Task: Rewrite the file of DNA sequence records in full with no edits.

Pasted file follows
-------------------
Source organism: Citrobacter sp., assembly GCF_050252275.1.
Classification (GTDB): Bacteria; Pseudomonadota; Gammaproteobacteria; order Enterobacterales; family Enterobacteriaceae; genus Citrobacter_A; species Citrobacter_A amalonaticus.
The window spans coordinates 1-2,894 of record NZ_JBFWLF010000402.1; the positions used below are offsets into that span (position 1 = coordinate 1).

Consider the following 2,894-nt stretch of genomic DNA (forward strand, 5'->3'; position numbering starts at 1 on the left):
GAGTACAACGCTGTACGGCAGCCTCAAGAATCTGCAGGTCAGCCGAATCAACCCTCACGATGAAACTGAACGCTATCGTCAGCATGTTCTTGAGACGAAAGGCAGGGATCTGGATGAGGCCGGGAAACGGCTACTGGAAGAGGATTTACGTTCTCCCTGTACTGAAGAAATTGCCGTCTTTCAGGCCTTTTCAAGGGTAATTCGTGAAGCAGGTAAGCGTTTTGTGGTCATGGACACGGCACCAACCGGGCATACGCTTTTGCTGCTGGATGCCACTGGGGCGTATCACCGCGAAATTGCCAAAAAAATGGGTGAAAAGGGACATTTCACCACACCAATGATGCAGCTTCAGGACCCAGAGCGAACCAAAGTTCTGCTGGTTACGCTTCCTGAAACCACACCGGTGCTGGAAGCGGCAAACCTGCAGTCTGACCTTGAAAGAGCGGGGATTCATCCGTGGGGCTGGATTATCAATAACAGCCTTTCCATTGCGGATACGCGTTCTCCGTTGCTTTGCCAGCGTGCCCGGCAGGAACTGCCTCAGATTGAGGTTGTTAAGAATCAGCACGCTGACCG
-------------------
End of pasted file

Source organism: Citrobacter sp., assembly GCF_050252275.1.
Classification (GTDB): Bacteria; Pseudomonadota; Gammaproteobacteria; order Enterobacterales; family Enterobacteriaceae; genus Citrobacter_A; species Citrobacter_A amalonaticus.
The window spans coordinates 1-2,894 of record NZ_JBFWLF010000402.1; the positions used below are offsets into that span (position 1 = coordinate 1).

Consider the following 2,894-nt stretch of genomic DNA (forward strand, 5'->3'; position numbering starts at 1 on the left):
GAGTACAACGCTGTACGGCAGCCTCAAGAATCTGCAGGTCAGCCGAATCAACCCTCACGATGAAACTGAACGCTATCGTCAGCATGTTCTTGAGACGAAAGGCAGGGATCTGGATGAGGCCGGGAAACGGCTACTGGAAGAGGATTTACGTTCTCCCTGTACTGAAGAAATTGCCGTCTTTCAGGCCTTTTCAAGGGTAATTCGTGAAGCAGGTAAGCGTTTTGTGGTCATGGACACGGCACCAACCGGGCATACGCTTTTGCTGCTGGATGCCACTGGGGCGTATCACCGCGAAATTGCCAAAAAAATGGGTGAAAAGGGACATTTCACCACACCAATGATGCAGCTTCAGGACCCAGAGCGAACCAAAGTTCTGCTGGTTACGCTTCCTGAAACCACACCGGTGCTGGAAGCGGCAAACCTGCAGTCTGACCTTGAAAGAGCGGGGATTCATCCGTGGGGCTGGATTATCAATAACAGCCTTTCCATTGCGGATACGCGTTCTCCGTTGCTTTGCCAGCGTGCCCGGCAGGAACTGCCTCAGATTGAGGTTGTTAAGAATCAGCACGCTGACCG